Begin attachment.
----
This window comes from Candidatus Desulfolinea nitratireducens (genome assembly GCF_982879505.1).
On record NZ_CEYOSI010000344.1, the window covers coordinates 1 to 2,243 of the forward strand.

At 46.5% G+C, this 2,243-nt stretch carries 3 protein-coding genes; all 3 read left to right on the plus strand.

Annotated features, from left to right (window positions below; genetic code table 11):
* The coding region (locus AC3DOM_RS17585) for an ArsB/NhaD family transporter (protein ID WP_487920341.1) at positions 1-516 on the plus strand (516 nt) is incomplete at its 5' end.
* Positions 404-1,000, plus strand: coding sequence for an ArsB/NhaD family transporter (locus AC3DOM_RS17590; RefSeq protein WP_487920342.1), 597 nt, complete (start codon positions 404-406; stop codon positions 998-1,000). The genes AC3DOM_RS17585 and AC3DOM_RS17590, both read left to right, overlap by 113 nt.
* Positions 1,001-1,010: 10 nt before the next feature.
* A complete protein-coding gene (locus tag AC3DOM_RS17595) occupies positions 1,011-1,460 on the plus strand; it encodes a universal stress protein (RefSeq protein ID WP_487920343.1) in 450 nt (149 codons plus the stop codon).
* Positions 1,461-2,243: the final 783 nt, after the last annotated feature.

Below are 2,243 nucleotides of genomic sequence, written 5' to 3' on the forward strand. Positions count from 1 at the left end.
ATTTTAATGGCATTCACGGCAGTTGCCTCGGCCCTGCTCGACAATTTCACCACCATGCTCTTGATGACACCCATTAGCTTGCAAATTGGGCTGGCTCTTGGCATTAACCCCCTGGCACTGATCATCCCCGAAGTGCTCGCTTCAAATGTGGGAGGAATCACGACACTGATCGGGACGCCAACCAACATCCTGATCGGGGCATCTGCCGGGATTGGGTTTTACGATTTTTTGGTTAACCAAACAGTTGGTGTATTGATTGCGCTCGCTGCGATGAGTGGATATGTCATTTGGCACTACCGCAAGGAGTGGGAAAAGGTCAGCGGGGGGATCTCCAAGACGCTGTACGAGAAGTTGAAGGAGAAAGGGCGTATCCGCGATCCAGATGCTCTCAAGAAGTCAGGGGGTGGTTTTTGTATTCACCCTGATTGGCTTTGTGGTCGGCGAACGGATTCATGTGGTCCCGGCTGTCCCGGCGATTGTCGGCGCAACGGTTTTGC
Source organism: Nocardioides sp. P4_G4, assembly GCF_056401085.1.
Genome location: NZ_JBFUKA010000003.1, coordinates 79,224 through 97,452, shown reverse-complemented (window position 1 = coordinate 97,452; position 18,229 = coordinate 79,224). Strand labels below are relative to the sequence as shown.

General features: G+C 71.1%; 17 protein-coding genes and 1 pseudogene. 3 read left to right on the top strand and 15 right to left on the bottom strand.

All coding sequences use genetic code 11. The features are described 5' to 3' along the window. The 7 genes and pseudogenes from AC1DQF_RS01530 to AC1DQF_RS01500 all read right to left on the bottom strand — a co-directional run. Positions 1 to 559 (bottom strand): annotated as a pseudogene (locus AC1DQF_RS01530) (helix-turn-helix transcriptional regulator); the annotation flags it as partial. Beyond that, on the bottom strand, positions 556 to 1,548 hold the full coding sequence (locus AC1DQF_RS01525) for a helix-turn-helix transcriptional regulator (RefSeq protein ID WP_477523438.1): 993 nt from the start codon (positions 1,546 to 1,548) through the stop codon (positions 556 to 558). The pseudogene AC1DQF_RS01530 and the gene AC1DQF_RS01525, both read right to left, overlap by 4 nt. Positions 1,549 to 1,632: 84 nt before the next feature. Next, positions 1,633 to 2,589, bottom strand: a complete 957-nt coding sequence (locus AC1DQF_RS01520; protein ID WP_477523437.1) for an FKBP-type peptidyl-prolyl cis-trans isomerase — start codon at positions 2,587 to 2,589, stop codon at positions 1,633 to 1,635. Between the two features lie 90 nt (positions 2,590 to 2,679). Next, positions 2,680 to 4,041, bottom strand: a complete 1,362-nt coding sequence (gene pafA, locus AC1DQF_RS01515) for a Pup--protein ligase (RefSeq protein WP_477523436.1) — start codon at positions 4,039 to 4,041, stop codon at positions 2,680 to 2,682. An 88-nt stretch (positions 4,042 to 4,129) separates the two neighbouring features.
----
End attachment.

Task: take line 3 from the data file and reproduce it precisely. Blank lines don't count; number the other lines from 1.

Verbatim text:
At 46.5% G+C, this 2,243-nt stretch carries 3 protein-coding genes; all 3 read left to right on the plus strand.